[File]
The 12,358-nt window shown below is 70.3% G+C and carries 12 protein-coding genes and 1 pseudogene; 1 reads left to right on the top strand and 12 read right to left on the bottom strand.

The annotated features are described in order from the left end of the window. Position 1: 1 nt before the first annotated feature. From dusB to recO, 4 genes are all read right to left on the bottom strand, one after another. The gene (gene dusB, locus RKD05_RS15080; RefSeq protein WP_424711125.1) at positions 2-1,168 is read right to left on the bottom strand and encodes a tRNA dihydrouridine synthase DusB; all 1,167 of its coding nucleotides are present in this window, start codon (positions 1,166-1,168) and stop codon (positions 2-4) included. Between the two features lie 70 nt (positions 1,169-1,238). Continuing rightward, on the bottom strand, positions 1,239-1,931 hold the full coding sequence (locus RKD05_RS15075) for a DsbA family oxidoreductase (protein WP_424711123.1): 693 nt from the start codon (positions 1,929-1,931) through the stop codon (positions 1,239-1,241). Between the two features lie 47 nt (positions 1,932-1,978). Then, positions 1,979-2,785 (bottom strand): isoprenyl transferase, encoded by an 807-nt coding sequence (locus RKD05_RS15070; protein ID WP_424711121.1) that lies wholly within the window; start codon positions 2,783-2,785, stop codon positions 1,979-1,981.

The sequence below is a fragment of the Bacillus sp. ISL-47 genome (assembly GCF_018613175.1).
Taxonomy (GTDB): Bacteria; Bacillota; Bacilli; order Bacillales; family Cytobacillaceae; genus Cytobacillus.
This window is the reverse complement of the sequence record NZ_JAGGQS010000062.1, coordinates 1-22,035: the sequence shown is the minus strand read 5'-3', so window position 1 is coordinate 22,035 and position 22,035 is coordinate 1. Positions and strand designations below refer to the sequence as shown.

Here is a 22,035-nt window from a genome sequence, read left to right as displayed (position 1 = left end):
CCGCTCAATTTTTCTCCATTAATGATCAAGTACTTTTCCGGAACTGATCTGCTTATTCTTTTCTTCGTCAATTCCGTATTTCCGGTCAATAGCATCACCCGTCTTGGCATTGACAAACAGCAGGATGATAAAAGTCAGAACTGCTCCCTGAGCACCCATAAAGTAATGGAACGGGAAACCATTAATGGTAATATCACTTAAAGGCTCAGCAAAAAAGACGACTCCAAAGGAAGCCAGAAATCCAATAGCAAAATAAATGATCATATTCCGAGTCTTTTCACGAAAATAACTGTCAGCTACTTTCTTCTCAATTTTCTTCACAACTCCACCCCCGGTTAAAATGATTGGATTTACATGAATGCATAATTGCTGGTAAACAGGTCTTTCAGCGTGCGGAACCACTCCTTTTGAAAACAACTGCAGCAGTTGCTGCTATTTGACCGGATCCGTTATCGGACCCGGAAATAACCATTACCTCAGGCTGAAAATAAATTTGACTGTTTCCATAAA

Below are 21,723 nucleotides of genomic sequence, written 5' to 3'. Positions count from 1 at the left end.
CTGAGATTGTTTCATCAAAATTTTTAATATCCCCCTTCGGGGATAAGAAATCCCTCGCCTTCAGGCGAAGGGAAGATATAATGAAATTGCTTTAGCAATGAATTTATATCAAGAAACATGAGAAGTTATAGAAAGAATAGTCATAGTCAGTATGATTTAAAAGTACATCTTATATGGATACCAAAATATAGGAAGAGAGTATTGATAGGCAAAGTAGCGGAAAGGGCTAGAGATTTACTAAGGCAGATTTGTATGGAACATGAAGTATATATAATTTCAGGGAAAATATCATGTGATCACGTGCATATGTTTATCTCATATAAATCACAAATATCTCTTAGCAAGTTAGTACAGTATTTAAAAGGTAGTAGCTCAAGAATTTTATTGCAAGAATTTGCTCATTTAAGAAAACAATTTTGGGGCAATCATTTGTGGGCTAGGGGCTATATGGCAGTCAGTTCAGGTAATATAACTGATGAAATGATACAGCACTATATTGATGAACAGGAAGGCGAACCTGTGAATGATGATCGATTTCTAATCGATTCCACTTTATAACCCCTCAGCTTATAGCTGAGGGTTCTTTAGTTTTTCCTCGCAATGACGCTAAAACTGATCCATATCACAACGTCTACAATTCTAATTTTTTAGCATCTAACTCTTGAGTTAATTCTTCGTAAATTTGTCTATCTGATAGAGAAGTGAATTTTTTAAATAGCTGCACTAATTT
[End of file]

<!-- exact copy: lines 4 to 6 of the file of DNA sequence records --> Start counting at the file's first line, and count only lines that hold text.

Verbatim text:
Taxonomy (GTDB): Bacteria; Bacillota; Bacilli; order Bacillales; family Cytobacillaceae; genus Cytobacillus.
This window is the reverse complement of the sequence record NZ_JAGGQS010000062.1, coordinates 1-22,035: the sequence shown is the minus strand read 5'-3', so window position 1 is coordinate 22,035 and position 22,035 is coordinate 1. Positions and strand designations below refer to the sequence as shown.

Here is a 22,035-nt window from a genome sequence, read left to right as displayed (position 1 = left end):